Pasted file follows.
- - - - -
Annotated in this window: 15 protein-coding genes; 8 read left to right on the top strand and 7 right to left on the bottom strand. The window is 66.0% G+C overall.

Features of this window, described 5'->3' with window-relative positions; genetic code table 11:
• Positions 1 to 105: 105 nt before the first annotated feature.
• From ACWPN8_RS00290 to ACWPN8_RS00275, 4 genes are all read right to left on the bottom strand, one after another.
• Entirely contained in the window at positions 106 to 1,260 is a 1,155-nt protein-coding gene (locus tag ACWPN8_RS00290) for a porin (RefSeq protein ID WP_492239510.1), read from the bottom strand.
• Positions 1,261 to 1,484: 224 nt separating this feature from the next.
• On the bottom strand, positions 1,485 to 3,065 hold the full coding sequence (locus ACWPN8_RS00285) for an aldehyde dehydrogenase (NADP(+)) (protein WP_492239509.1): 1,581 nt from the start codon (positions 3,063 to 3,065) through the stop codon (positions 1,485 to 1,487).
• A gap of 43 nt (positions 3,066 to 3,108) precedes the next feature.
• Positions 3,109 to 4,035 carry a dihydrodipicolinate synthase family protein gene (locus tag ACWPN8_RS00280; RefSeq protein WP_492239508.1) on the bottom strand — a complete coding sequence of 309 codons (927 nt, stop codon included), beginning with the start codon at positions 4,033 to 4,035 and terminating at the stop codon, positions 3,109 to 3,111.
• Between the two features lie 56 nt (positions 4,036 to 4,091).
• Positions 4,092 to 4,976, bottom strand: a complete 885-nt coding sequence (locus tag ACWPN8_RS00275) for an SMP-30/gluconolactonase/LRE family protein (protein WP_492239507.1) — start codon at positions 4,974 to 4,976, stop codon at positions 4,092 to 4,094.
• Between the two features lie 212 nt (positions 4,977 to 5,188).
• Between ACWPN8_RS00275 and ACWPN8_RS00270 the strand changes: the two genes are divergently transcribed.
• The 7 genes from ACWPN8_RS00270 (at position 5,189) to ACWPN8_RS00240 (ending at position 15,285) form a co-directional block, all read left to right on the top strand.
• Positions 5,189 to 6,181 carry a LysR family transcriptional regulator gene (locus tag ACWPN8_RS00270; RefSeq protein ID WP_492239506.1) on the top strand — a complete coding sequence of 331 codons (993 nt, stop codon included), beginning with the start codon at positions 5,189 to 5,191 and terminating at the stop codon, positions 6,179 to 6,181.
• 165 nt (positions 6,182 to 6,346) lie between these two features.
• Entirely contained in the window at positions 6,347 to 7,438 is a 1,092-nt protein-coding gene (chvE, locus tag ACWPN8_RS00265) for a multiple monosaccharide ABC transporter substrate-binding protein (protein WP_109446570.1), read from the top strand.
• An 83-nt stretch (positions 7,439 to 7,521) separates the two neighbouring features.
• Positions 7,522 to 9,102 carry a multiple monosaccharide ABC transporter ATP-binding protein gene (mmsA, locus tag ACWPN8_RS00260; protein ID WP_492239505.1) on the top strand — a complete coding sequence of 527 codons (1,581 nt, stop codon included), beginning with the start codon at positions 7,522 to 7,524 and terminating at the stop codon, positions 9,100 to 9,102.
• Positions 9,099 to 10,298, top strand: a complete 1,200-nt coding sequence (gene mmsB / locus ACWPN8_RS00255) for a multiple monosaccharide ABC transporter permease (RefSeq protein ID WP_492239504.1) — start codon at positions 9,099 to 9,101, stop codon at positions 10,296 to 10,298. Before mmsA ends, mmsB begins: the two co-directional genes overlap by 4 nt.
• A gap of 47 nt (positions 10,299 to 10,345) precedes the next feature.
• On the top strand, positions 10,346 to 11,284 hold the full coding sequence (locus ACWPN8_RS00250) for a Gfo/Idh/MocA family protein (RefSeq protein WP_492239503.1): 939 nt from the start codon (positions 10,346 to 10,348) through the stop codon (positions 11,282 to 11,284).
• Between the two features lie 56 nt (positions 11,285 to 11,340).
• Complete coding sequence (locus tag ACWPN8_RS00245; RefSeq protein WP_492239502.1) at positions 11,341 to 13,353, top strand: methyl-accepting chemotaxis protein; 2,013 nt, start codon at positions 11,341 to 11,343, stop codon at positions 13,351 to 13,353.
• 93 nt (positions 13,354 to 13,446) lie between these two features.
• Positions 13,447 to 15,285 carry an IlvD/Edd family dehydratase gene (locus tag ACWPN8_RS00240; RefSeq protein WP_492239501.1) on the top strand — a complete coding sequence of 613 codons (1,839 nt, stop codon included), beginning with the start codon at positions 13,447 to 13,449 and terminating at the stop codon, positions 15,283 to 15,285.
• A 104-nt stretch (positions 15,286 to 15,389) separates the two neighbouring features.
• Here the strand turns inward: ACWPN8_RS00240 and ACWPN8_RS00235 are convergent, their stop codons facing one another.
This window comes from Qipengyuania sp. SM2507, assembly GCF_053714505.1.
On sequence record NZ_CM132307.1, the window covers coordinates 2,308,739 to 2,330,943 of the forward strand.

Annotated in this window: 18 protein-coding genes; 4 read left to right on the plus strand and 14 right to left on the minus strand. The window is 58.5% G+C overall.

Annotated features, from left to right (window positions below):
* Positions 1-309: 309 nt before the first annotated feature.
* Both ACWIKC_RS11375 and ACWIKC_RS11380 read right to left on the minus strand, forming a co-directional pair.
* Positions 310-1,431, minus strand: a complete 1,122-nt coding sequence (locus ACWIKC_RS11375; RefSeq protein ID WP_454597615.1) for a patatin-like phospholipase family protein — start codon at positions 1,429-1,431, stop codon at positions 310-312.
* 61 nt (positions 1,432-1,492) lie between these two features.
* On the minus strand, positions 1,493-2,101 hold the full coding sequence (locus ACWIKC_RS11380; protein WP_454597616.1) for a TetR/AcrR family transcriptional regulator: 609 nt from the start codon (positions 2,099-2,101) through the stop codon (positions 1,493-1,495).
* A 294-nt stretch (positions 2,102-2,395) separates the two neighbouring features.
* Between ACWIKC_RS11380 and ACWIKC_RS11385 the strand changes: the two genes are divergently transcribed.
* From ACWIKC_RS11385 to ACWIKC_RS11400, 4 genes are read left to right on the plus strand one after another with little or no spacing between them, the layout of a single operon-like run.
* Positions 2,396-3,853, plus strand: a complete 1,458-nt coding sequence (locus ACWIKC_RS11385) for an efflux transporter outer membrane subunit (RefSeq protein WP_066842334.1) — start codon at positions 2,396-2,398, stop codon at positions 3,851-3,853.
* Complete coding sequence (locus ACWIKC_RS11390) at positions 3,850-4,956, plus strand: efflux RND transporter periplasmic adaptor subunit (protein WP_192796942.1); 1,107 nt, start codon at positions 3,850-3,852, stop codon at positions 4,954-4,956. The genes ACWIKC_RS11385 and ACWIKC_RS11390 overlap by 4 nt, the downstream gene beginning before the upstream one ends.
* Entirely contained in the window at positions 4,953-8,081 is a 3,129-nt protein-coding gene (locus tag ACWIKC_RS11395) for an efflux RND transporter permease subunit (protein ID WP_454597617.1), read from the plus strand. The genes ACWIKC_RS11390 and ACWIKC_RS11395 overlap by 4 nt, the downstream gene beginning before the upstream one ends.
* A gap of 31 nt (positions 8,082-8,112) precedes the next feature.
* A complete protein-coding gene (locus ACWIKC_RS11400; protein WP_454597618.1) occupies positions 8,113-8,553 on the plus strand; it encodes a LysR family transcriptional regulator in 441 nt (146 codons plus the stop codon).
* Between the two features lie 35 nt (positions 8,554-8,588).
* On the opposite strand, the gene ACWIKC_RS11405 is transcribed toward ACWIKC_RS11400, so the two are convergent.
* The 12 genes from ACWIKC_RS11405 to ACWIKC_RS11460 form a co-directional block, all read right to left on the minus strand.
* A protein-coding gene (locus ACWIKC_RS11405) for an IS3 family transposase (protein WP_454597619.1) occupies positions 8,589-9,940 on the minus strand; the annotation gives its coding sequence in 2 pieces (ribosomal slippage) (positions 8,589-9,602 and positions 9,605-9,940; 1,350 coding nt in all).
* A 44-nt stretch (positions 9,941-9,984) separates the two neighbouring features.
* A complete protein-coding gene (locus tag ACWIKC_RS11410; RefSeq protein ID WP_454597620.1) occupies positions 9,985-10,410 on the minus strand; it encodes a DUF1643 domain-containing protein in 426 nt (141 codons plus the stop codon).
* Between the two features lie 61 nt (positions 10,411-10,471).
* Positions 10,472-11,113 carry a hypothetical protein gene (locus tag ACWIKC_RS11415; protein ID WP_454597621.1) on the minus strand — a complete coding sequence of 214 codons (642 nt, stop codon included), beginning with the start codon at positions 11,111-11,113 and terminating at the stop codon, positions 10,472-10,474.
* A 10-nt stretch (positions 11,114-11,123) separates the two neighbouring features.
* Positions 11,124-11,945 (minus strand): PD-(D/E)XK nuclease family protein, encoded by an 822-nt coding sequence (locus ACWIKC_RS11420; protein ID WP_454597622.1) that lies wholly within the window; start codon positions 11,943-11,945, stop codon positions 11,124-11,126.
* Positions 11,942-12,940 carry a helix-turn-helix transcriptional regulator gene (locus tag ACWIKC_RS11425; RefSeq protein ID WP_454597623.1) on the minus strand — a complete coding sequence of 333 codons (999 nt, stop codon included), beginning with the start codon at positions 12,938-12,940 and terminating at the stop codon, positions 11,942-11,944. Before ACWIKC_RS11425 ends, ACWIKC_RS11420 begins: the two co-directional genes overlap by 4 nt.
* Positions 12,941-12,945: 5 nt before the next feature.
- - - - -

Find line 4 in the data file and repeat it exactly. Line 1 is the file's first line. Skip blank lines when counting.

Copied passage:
• From ACWPN8_RS00290 to ACWPN8_RS00275, 4 genes are all read right to left on the bottom strand, one after another.